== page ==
The internet also enables companies to quickly implement electronic data interchange (EDI) information systems with their customers throughout the world. In inventory management, EDI is understood as the electronic exchange of information between the information technology systems of two or more organizations (Boyer & Olson 2002). With the help of the internet, EDI technology can be used to process order entry, order changes, order confirmation, pre-shipment notices, and invoicing. Through internet-based EDI, companies like Wal-Mart and Target realize success in the retail industry by quickly exchanging information with their suppliers, which would normally take long periods of data entry.

The internet also positively influences the ability of companies to proactively manage their inventory systems. For instance, using the internet, a company can track out-of-stock inventory items and ensure that customers are notified in case of order shipping delays and any inventory emergencies. The improved inventory management also enables the company to replenish the inventory without delays. Tracking of items in an efficient and timely manner is also enabled by the internet by integrating various technological applications such as communication technologies, radio frequency technology and the internet. Identification In addition, inventory information needed for informed decision-making can also be made available to the decision-makers in good time.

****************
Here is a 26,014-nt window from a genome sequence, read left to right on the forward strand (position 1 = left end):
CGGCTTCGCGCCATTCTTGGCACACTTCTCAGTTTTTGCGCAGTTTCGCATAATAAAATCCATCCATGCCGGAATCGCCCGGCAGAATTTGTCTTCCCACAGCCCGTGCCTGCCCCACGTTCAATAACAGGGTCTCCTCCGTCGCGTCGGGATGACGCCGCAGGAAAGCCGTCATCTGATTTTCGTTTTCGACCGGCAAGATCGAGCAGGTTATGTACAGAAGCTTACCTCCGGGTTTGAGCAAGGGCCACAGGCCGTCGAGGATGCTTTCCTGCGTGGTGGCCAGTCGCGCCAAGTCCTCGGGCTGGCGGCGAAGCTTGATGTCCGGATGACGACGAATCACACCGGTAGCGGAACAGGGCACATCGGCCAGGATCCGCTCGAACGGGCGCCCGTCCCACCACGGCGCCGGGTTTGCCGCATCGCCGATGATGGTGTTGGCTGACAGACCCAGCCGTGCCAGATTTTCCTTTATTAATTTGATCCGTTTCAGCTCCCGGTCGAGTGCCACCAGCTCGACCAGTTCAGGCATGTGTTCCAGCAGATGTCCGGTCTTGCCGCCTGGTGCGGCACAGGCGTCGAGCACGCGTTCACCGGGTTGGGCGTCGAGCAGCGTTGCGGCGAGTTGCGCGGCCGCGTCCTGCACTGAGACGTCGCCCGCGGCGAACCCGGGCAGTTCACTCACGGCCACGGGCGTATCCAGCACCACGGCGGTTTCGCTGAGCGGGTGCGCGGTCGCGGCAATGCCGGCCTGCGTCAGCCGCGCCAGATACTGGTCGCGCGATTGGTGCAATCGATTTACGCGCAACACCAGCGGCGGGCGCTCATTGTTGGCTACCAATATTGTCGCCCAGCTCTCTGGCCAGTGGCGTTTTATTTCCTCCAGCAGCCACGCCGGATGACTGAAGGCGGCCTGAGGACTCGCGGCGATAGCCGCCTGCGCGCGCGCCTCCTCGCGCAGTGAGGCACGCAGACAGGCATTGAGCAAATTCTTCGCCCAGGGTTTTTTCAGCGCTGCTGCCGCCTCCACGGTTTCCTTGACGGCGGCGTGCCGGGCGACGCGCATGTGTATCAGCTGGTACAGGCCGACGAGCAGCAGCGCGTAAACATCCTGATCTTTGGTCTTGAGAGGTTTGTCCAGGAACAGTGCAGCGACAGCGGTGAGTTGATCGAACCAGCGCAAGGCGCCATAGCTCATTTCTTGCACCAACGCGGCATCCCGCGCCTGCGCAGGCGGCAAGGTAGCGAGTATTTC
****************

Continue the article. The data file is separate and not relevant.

Order Processing and Customer Service

Other areas of importance of internet technology in strategic supply chain management are in customer service and order processing. For instance, using the internet to place orders has been found to streamline the process of quotation and result in reduced overall costs by enabling order placement and checking of order status as well as improved speed of processing. In this regard, reduced paperwork in the order processing not only saves time, but also lowers costs.

With regards to customer service, the internet enables improved communication between the customer and the vendor, thereby improving awareness of customer needs and preferences, and enabling the tailoring of products to meet customer needs. It also offers a platform for the customer to communicate concerns and suggestions. Ultimately, through improved customer service, the internet enables the company to build a strong customer loyalty for its products and services.

Implications on Management